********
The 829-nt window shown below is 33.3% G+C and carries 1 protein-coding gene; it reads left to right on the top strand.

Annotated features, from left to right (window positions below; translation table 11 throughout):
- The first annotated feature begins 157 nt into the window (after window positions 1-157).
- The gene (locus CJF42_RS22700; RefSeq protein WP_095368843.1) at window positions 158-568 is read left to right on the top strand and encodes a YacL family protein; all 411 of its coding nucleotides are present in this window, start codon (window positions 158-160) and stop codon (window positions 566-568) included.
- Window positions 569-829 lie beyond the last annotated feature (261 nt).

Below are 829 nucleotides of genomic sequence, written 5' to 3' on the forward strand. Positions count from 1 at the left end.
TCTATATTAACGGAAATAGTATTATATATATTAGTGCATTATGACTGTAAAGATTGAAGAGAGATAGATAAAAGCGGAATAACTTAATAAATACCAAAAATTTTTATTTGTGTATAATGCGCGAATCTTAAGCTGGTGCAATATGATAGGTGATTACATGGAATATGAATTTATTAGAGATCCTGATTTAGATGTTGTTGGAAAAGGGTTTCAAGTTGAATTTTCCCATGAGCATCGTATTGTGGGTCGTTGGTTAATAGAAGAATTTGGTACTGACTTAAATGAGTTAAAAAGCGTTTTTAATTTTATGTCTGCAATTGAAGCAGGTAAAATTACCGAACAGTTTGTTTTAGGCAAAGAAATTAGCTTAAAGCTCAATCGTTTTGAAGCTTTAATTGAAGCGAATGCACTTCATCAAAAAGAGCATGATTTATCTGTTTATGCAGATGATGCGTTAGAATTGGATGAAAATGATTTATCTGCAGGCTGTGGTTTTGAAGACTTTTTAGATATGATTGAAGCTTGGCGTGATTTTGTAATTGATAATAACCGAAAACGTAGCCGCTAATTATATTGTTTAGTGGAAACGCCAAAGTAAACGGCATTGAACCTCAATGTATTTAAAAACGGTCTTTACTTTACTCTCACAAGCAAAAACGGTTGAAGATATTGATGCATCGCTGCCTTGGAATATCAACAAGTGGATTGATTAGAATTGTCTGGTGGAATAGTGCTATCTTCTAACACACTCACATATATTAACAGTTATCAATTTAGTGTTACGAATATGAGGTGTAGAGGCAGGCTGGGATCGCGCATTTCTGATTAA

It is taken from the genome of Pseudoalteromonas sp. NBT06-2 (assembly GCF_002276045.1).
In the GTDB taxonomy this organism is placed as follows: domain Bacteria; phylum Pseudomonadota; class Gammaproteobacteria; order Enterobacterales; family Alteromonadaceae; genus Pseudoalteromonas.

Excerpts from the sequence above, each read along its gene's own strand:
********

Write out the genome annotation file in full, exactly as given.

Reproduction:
The 829-nt window shown below is 33.3% G+C and carries 1 protein-coding gene; it reads left to right on the top strand.

Annotated features, from left to right (window positions below; translation table 11 throughout):
- The first annotated feature begins 157 nt into the window (after window positions 1-157).
- The gene (locus CJF42_RS22700; RefSeq protein WP_095368843.1) at window positions 158-568 is read left to right on the top strand and encodes a YacL family protein; all 411 of its coding nucleotides are present in this window, start codon (window positions 158-160) and stop codon (window positions 566-568) included.
- Window positions 569-829 lie beyond the last annotated feature (261 nt).

Below are 829 nucleotides of genomic sequence, written 5' to 3' on the forward strand. Positions count from 1 at the left end.
TCTATATTAACGGAAATAGTATTATATATATTAGTGCATTATGACTGTAAAGATTGAAGAGAGATAGATAAAAGCGGAATAACTTAATAAATACCAAAAATTTTTATTTGTGTATAATGCGCGAATCTTAAGCTGGTGCAATATGATAGGTGATTACATGGAATATGAATTTATTAGAGATCCTGATTTAGATGTTGTTGGAAAAGGGTTTCAAGTTGAATTTTCCCATGAGCATCGTATTGTGGGTCGTTGGTTAATAGAAGAATTTGGTACTGACTTAAATGAGTTAAAAAGCGTTTTTAATTTTATGTCTGCAATTGAAGCAGGTAAAATTACCGAACAGTTTGTTTTAGGCAAAGAAATTAGCTTAAAGCTCAATCGTTTTGAAGCTTTAATTGAAGCGAATGCACTTCATCAAAAAGAGCATGATTTATCTGTTTATGCAGATGATGCGTTAGAATTGGATGAAAATGATTTATCTGCAGGCTGTGGTTTTGAAGACTTTTTAGATATGATTGAAGCTTGGCGTGATTTTGTAATTGATAATAACCGAAAACGTAGCCGCTAATTATATTGTTTAGTGGAAACGCCAAAGTAAACGGCATTGAACCTCAATGTATTTAAAAACGGTCTTTACTTTACTCTCACAAGCAAAAACGGTTGAAGATATTGATGCATCGCTGCCTTGGAATATCAACAAGTGGATTGATTAGAATTGTCTGGTGGAATAGTGCTATCTTCTAACACACTCACATATATTAACAGTTATCAATTTAGTGTTACGAATATGAGGTGTAGAGGCAGGCTGGGATCGCGCATTTCTGATTAA

It is taken from the genome of Pseudoalteromonas sp. NBT06-2 (assembly GCF_002276045.1).
In the GTDB taxonomy this organism is placed as follows: domain Bacteria; phylum Pseudomonadota; class Gammaproteobacteria; order Enterobacterales; family Alteromonadaceae; genus Pseudoalteromonas.

Excerpts from the sequence above, each read along its gene's own strand: